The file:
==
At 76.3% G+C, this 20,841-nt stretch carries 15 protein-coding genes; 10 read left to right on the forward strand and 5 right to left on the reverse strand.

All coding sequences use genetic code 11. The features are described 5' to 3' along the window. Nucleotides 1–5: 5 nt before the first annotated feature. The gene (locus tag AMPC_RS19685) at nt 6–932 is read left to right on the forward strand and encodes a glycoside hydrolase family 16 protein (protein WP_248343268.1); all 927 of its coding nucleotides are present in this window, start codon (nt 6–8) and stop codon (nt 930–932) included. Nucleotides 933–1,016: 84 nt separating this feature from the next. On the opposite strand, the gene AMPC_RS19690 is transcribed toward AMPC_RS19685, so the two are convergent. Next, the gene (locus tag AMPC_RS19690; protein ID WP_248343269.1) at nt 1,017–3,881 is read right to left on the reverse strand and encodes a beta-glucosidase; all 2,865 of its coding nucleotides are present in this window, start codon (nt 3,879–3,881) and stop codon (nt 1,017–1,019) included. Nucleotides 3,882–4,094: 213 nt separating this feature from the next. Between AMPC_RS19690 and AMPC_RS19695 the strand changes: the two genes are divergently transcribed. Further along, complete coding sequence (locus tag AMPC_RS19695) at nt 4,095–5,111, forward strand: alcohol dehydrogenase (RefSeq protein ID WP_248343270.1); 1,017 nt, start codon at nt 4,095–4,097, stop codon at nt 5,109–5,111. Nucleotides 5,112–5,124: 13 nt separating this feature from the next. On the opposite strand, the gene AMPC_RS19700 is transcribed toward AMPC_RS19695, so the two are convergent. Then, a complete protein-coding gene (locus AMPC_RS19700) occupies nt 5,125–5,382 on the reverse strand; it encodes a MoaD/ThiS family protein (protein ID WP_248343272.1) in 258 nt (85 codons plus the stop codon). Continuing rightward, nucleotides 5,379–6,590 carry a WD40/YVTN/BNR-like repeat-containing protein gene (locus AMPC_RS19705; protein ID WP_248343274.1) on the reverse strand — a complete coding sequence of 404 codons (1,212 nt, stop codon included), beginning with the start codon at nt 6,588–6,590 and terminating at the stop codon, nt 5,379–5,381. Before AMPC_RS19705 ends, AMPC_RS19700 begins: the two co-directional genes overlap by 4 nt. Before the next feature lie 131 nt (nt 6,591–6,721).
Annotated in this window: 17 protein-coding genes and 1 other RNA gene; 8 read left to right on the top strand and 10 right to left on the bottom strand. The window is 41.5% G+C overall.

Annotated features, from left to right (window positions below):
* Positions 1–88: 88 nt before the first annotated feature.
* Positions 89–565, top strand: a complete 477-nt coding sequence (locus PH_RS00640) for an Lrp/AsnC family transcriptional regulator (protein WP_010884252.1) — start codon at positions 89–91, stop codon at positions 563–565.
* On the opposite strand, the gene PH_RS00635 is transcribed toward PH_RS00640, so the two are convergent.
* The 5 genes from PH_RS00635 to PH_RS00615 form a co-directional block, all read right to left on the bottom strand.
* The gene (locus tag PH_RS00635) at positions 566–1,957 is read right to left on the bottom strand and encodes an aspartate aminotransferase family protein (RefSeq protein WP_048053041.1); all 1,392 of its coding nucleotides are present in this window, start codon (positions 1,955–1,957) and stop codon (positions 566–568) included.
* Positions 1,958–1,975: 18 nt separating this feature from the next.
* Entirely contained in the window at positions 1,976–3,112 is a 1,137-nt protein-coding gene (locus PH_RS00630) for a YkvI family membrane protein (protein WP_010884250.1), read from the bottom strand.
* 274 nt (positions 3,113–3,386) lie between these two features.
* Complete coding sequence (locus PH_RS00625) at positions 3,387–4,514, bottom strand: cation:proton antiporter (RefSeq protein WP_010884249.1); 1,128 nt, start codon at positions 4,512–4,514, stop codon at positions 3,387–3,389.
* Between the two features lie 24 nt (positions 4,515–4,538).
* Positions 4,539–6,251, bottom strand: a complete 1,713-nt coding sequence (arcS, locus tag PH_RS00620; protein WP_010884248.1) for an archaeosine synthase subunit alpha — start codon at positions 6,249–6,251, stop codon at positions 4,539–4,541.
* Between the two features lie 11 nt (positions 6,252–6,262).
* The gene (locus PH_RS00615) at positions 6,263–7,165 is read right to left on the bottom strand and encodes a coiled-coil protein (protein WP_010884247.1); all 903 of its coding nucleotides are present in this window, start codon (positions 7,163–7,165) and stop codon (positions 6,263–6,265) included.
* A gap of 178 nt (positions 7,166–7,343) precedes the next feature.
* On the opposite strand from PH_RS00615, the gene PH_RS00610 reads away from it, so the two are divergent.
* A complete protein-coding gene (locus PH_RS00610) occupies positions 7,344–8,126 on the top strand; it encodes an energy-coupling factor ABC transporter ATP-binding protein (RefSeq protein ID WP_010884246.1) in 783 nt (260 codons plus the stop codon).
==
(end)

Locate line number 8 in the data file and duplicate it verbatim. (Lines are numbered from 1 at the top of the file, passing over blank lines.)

* The 5 genes from PH_RS00635 to PH_RS00615 form a co-directional block, all read right to left on the bottom strand.